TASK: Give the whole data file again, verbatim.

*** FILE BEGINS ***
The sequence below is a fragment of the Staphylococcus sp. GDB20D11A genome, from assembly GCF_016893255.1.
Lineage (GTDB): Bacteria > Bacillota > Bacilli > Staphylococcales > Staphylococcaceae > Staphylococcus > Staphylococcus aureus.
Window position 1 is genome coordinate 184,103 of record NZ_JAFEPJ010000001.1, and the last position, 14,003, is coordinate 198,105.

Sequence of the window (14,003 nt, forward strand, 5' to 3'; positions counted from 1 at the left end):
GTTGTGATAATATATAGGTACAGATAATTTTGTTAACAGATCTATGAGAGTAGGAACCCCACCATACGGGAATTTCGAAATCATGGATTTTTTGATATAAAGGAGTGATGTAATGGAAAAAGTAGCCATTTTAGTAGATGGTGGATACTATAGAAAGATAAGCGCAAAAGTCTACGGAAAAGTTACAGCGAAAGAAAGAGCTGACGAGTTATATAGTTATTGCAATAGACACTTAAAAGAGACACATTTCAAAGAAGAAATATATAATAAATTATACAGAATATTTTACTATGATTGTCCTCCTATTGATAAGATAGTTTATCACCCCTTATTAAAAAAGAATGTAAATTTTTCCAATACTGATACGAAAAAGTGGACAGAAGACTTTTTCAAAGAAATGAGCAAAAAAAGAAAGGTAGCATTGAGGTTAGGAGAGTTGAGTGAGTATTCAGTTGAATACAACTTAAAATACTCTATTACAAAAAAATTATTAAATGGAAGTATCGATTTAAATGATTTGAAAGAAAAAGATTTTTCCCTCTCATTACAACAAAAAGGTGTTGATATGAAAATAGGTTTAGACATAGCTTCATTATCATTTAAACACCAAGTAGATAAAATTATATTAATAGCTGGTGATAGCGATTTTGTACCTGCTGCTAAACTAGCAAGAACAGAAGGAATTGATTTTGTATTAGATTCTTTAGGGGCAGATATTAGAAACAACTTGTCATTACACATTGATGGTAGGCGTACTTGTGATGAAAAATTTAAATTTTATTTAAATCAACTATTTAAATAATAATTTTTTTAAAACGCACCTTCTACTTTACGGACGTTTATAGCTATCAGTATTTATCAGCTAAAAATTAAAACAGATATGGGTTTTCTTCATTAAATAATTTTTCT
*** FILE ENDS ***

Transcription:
The sequence below is a fragment of the Staphylococcus sp. GDB20D11A genome, from assembly GCF_016893255.1.
Lineage (GTDB): Bacteria > Bacillota > Bacilli > Staphylococcales > Staphylococcaceae > Staphylococcus > Staphylococcus aureus.
Window position 1 is genome coordinate 184,103 of record NZ_JAFEPJ010000001.1, and the last position, 14,003, is coordinate 198,105.

Sequence of the window (14,003 nt, forward strand, 5' to 3'; positions counted from 1 at the left end):
GTTGTGATAATATATAGGTACAGATAATTTTGTTAACAGATCTATGAGAGTAGGAACCCCACCATACGGGAATTTCGAAATCATGGATTTTTTGATATAAAGGAGTGATGTAATGGAAAAAGTAGCCATTTTAGTAGATGGTGGATACTATAGAAAGATAAGCGCAAAAGTCTACGGAAAAGTTACAGCGAAAGAAAGAGCTGACGAGTTATATAGTTATTGCAATAGACACTTAAAAGAGACACATTTCAAAGAAGAAATATATAATAAATTATACAGAATATTTTACTATGATTGTCCTCCTATTGATAAGATAGTTTATCACCCCTTATTAAAAAAGAATGTAAATTTTTCCAATACTGATACGAAAAAGTGGACAGAAGACTTTTTCAAAGAAATGAGCAAAAAAAGAAAGGTAGCATTGAGGTTAGGAGAGTTGAGTGAGTATTCAGTTGAATACAACTTAAAATACTCTATTACAAAAAAATTATTAAATGGAAGTATCGATTTAAATGATTTGAAAGAAAAAGATTTTTCCCTCTCATTACAACAAAAAGGTGTTGATATGAAAATAGGTTTAGACATAGCTTCATTATCATTTAAACACCAAGTAGATAAAATTATATTAATAGCTGGTGATAGCGATTTTGTACCTGCTGCTAAACTAGCAAGAACAGAAGGAATTGATTTTGTATTAGATTCTTTAGGGGCAGATATTAGAAACAACTTGTCATTACACATTGATGGTAGGCGTACTTGTGATGAAAAATTTAAATTTTATTTAAATCAACTATTTAAATAATAATTTTTTTAAAACGCACCTTCTACTTTACGGACGTTTATAGCTATCAGTATTTATCAGCTAAAAATTAAAACAGATATGGGTTTTCTTCATTAAATAATTTTTCT